For decades, Western European democracies have taken pride in their liberal values, harbingers not only of peace and prosperity, but inspirers too of open societies and representative governments across the globe. Pursuing policies based on such values also helped them in grand integration of the continent into the European Union.
But are these values nearing extinction? Importantly, are leaders steeped in liberal tradition so out of touch with the ground reality that they are stupefied by changes in many parts of the West? These are concerned queries that have gathered greater salience since the victory of Donald Trump.
“Populism is not anti-democratic but it implies an illiberal version of democracy,” says Alberto Martinelli, professor emeritus at the University of Milan. Martinelli says it brings to the surface the constant tension between the two components of the “democracy of the modern”, the liberal and the democratic. It tries to solve the tension between the two by exploding the former and limiting the latter. “It is a recurrent attempt within democratic societies to dissociate democracy from liberalism.”
Many feel 2017 might well begin a period that could redefine liberal democracies and allow the fissures deep within to surface and pose a serious threat to the West’s liberal values.
The victory of a xenophobic-protectionist leader like Trump in the US presidential polls has given a huge moral boost to right wing parties across Europe—forces already ascendant have now been catapulted into the political centrestage. They are likely to pose a threat to established political parties when a number of key European countries go to polls next year.
“It does not signal an end of liberalism—either in the sense of economic and social integration, or in the sense of liberal democracy with strong protection for rights and a rule of law—but liberal democracy is under growing pressure, and may be approaching a crisis,” says Larry Diamond, noted political sociologist of Stanford University. “Liberals live in cities and are highly educated, while the bulk of those displaced are left behind by globalisation, live in smaller towns and in rural areas. They do not interact and liberal elites grew distant from the pain and anxiety of many working class and lower middle-class families.” This, he adds, is the story behind both Brexit and the Trump victory. “Though, in each case, if small political factors had changed, the outcome would have been different.”
Over the past two years Europe has been beset with crises—the economic slowdown, stagnating wages and joblessness, compounded with a rush of immigrants from trouble-torn Asia, Africa, eastern Europe and a rising threat of Islamic fundamentalism that exploded in terror attacks in major European cities. The UK’s June referendum on Brexit, calling for the end of its membership in the EU, dealt a blow to the idea of an united Europe. Then, on November 9, came news of Trump’s victory.
Ironically, that date is celebrated and commemorated across Europe as the day of the Berlin Wall’s demise in 1989—that final hole punched through the USSR’s Iron Curtain that sealed off half the continent. Now, it marks a development that threatens a break in its partnership with the US and unleash the dark forces within.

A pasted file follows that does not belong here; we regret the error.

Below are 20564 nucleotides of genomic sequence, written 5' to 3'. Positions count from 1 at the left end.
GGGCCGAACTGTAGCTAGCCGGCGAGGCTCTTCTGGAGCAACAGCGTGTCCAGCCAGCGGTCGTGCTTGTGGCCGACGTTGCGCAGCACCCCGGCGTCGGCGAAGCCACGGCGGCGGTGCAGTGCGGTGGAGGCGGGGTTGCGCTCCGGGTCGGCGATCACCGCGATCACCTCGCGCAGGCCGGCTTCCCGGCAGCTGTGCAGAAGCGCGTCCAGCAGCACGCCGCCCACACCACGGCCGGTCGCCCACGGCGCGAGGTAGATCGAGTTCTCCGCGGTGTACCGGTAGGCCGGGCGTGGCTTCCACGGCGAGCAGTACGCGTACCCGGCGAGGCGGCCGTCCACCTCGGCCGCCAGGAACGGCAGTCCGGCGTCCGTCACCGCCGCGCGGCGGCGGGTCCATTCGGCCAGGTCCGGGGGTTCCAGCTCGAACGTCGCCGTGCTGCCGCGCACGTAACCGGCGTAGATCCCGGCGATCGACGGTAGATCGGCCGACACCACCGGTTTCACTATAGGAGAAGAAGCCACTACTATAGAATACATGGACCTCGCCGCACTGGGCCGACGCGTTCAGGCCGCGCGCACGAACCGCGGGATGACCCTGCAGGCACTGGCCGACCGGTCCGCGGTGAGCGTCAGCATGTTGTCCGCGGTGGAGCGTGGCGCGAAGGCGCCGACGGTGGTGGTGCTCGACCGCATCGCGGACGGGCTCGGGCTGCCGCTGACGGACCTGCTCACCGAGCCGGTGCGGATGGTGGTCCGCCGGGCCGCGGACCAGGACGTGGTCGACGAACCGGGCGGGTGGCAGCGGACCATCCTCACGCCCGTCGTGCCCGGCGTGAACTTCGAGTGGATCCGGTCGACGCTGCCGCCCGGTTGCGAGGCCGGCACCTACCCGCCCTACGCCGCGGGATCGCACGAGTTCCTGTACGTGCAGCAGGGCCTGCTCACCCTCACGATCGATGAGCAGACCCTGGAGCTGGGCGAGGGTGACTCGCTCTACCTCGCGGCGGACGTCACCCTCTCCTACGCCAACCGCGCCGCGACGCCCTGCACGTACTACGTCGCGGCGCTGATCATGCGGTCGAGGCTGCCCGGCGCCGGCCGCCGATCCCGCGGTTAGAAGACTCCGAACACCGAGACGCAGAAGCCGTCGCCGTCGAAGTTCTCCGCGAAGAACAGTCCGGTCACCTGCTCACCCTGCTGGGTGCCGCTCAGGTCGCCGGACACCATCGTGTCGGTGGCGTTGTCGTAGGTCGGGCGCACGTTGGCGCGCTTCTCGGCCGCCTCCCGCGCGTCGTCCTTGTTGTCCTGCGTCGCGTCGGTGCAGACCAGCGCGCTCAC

Cheering supporters of the French right wing Les Republicains party in Bordeaux
Leaders like Marine Le Pen of France’s National Front, UK’s Independent Party’s Nigel Farage, Netherlands Freedom Party’s Geert Wilders and Alternative for Germany (AfD)’s Frauke Petry—marked right wingers and Islamophobes are all ecstatic at Trump’s win. They all sniff a possibility of emulation.
The Netherlands, France and Germany are due for elections next year. Before that an Austrian presidential election is due this December, as well as a referendum in Italy to decide on the country’s political system. Liberal Europe stands at a crossroads.
“We, liberals in Europe, always thought the challenge to come from the Left. We never expected to be challenged from the right. Trump’s victory, therefore, is so much more stunning,” laments a senior West European diplomat.
The fact that Trump based much of his electoral plank on his promise that “the forgotten man and woman will never be forgotten again”, has now opened the space for European far-right parties to tap this large constituency previously neglected with impunity by liberals.
Liberal institutions were jointly created by liberals and conservatives, like constitutional monarchies and upper houses of parliament, says scholar of Russian and European history, Madhavan Palat. “Liberal ideas have always been challenged, but their institutions, along with conservative ones, provide space for the challenge and the response,” he says. Even the US presidency was created as an elective monarchy, if one were to examine the republic’s founding. “Trump has not challenged US institutions, still less the constitution. He has exploited it to the maximum,” says Palat.
But Diamond feels that though the end might not have come for liberal ideas, there is an urgent need for liberals to respond to miseries of the common people. “Liberal policies must be adapted to take account of the economic and social dislocation caused by globalisation, automation and broader technological disruptions.” He cautions, “These political earthquakes are sending a message to governing elites.”
Martinelli is in agreement. “The culture of liberal democracy must be updated and reinforced so as to cope with the populist challenge. To achieve this we must take growing inequality seriously.”
But can all these sage advice turn out to be another classic example of ‘too little, too late’ for liberals?